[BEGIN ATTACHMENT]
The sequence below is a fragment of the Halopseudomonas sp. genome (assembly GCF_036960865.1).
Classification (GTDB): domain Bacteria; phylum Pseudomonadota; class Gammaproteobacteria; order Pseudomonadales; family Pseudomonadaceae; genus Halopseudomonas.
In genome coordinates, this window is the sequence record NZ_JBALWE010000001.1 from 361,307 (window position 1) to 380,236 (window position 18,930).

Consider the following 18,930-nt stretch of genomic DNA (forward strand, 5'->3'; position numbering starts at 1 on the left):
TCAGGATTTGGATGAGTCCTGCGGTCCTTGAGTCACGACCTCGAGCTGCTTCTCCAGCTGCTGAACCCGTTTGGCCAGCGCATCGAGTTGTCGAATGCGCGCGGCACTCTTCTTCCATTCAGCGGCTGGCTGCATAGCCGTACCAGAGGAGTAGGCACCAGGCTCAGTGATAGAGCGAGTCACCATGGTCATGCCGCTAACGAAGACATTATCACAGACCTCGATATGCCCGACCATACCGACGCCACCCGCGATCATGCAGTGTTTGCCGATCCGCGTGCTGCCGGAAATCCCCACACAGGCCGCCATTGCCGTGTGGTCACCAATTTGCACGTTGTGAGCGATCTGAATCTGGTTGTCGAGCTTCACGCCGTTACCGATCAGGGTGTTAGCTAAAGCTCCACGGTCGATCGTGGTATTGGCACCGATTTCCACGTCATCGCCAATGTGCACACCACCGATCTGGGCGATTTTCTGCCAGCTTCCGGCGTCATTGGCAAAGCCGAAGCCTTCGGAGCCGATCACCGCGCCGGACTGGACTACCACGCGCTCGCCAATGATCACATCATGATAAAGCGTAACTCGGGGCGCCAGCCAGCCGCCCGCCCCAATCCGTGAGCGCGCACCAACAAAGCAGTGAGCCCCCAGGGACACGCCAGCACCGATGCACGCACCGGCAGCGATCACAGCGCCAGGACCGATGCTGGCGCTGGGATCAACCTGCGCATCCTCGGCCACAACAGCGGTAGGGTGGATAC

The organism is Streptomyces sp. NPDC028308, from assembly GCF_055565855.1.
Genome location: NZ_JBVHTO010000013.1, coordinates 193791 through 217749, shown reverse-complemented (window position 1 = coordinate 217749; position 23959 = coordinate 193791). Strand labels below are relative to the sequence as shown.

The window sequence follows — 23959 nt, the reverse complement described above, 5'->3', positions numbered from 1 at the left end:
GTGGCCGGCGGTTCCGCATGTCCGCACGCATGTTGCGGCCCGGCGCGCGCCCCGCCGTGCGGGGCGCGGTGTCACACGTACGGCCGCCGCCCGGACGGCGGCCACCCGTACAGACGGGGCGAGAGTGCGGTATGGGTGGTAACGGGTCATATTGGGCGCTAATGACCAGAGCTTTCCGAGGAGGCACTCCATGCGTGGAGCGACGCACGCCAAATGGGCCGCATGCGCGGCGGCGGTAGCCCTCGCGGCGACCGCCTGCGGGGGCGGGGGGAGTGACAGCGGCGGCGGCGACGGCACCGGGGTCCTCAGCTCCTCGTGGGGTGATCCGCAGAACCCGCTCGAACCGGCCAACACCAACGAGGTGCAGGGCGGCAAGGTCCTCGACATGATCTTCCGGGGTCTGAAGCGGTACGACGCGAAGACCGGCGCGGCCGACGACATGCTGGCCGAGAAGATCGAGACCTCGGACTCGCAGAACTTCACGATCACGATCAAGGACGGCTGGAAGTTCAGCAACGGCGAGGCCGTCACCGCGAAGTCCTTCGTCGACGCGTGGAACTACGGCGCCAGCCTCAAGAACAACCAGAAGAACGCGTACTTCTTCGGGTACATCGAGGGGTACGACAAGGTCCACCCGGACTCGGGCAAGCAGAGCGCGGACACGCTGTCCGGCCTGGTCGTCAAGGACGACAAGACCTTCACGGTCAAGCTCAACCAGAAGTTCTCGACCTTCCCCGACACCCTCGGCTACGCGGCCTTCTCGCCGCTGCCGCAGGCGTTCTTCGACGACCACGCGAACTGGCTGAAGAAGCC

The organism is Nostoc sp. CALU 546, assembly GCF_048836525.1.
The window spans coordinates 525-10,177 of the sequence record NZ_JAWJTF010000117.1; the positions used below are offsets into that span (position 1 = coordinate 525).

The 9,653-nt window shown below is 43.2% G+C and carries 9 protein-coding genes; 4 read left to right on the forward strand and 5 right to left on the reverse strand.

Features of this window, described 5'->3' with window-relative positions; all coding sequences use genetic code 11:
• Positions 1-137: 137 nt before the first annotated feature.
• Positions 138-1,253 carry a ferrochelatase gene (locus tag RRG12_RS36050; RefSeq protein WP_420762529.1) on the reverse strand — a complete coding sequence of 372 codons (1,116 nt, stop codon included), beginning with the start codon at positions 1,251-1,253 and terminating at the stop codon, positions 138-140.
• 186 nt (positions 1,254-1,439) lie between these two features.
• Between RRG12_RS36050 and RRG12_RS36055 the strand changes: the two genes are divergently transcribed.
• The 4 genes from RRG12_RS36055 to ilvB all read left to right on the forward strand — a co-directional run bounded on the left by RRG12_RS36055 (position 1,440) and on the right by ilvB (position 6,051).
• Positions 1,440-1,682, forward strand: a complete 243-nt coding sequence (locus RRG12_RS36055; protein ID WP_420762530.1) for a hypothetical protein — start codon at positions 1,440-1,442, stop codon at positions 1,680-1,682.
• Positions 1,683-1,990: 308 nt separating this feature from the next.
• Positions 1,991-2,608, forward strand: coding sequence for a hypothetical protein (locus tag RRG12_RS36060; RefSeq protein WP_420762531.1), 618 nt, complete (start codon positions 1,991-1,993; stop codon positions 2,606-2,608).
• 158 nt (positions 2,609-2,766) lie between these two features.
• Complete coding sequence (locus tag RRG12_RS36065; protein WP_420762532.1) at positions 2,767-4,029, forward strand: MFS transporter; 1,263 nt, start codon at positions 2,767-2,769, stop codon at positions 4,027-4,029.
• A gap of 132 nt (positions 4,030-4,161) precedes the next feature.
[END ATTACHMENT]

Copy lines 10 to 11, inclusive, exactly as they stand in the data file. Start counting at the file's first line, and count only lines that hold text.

The organism is Nostoc sp. CALU 546, assembly GCF_048836525.1.
The window spans coordinates 525-10,177 of the sequence record NZ_JAWJTF010000117.1; the positions used below are offsets into that span (position 1 = coordinate 525).